Security experts pitch 'culture of data'

Finding a way to protect sensitive data without getting in the way of business users

The companies that are having the most success in advancing their data security efforts today are those that are finding a way to protect sensitive information without getting in the way of business users, industry experts maintain.

In crafting their data-handling policies and selecting from the multitude of security technologies at their fingertips, those businesses that can foster both ready access to information, along with strong defenses for end-users and IT systems, are making progress the fastest, claim leading vendors and service providers.

After years of "throwing technologies" at the data security problem while juggling complex business demands along with external threats and regulatory compliance audits, some businesses are finally discovering that they can simplify the entire process by taking a more comprehensive approach to tailoring their programs to the manner in which their users access, handle, and share information.

Even within IT giants like IBM, the struggle to balance security issues with emerging business demands to work with information in new ways hasn't always been approached in this manner, said Julie Donahue, vice president of the security and privacy service in the company's Global Technology Services group.

Only through experience and ongoing efforts to constantly rationalize security policies with business demands has the massive firm been able to get a grip on its own data-handling needs, she said.

"Customers need to step back and see what their own culture wants. If we locked down everything within IBM, it would be so difficult to manage that we would have a serious management problem, so you have to ask questions around culture before you begin thinking of enforcement," said Donahue.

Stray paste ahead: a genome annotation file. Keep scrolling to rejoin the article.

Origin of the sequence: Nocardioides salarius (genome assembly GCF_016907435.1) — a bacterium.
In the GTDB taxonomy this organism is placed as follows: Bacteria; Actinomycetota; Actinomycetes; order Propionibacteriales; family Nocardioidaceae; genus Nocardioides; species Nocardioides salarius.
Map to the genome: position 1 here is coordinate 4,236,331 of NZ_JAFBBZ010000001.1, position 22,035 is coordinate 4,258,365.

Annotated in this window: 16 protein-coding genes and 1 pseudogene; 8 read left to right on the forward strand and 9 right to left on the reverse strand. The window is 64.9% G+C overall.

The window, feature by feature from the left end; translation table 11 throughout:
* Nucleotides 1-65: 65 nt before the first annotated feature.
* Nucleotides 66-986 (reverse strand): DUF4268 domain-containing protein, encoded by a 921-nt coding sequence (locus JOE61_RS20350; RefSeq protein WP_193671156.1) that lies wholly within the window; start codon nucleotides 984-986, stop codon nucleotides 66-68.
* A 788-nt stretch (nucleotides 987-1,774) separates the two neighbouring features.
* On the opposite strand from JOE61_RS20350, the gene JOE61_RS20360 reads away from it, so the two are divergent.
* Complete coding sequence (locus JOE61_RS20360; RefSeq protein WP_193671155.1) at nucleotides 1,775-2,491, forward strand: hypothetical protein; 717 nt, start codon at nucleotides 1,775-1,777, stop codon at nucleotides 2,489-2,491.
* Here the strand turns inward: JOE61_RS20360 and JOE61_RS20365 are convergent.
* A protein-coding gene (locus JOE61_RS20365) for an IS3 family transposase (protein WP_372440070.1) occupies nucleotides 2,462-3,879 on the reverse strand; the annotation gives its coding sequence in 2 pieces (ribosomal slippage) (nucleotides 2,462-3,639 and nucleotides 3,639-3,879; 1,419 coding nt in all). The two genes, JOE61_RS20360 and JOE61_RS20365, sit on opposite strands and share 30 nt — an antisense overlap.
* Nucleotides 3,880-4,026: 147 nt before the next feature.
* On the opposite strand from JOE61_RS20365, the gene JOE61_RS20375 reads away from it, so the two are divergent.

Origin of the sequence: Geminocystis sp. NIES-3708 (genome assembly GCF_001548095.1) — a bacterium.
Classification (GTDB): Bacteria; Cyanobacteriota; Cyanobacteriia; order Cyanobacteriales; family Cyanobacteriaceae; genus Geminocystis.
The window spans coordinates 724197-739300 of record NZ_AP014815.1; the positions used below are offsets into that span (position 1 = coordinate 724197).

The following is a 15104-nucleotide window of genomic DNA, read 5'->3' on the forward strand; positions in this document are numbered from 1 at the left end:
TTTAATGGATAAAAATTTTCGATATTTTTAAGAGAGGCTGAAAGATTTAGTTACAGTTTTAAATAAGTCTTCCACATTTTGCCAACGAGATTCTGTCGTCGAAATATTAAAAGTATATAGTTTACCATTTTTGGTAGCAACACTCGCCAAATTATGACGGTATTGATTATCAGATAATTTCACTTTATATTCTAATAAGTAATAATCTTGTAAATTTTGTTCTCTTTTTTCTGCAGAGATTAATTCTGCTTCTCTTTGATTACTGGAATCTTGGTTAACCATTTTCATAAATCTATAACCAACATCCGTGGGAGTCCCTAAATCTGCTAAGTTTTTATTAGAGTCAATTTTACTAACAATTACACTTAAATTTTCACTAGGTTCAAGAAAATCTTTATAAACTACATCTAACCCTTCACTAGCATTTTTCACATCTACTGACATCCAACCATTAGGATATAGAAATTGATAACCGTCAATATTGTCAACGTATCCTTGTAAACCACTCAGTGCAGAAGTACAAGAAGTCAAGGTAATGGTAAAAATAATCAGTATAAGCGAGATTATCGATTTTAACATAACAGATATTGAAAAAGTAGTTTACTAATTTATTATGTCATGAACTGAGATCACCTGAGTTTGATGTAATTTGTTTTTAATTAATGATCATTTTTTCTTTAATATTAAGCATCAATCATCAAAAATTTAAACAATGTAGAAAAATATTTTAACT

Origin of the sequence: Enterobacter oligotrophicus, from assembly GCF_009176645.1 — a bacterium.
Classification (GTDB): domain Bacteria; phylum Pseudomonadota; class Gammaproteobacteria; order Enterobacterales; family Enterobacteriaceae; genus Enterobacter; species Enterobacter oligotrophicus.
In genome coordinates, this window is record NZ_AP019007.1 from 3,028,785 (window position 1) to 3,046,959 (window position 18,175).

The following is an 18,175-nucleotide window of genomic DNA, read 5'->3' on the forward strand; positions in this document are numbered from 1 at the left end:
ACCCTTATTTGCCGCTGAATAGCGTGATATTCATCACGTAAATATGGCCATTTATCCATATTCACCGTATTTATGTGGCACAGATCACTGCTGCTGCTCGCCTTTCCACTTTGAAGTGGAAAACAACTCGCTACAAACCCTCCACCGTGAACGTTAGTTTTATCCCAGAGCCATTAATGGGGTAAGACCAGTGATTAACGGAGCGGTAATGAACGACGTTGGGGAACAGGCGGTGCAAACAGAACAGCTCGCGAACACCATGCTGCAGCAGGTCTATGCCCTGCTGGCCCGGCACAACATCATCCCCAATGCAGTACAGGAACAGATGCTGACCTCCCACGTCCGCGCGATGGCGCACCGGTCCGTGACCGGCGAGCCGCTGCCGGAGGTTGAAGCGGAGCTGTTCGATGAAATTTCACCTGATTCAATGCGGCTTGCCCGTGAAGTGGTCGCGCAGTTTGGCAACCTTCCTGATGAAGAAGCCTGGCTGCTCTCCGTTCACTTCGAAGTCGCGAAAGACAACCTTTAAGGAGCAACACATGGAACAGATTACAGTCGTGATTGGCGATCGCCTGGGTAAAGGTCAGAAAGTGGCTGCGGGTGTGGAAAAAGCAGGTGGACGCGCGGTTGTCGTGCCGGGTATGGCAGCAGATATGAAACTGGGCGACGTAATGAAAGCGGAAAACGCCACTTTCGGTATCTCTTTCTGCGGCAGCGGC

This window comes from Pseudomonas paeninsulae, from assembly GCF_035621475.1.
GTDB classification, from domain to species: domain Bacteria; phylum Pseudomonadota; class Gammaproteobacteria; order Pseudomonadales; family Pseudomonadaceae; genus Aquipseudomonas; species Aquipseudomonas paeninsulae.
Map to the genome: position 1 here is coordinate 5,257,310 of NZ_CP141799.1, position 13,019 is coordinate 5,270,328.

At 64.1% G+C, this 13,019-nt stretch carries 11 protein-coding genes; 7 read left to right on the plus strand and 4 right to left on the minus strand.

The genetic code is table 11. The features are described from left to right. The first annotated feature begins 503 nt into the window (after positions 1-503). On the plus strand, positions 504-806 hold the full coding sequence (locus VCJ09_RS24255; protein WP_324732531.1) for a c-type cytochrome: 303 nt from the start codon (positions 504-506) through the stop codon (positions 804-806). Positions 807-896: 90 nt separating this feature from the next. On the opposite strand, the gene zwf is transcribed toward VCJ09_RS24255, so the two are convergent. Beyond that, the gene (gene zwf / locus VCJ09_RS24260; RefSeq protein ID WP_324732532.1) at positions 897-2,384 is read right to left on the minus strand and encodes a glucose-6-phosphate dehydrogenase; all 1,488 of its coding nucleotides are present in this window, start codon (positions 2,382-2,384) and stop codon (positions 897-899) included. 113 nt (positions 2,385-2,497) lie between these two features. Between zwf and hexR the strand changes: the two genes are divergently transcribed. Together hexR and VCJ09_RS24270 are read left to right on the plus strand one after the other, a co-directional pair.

"You have to assess the risk environment and think of this as a holistic problem in terms of how you place bets and need to manage pools of risk, even though that for most CIOs it often feels like you have to spend your time going day-to-day dealing with the crisis of the moment," she said. "You really need to look at where to make the right investments, where to do enforcement, and where to monitor to have a truly strategic view."

Donahue said that when IBM was building its security practice roughly 16 months ago, it found that customers were spending as much as 10 percent of their IT budgets dealing with the maintenance and complexity of their data security systems.

The only way to reduce the data security management headache is to design an internal framework for managing infrastructure to ensure that investments are being made wisely, she said.

In many cases, those companies that are succeeding in that regard are treating their data assets just as they would treat cold, hard cash, the expert maintains.

"Companies need to protect their vast ecosystem of data like it is a monetary system, they really have to think about it that way," said Donahue. "It can't be the data center's problem or the network administrator's responsibility alone to protect its security; it has to be everyone's responsibility throughout the entire company."

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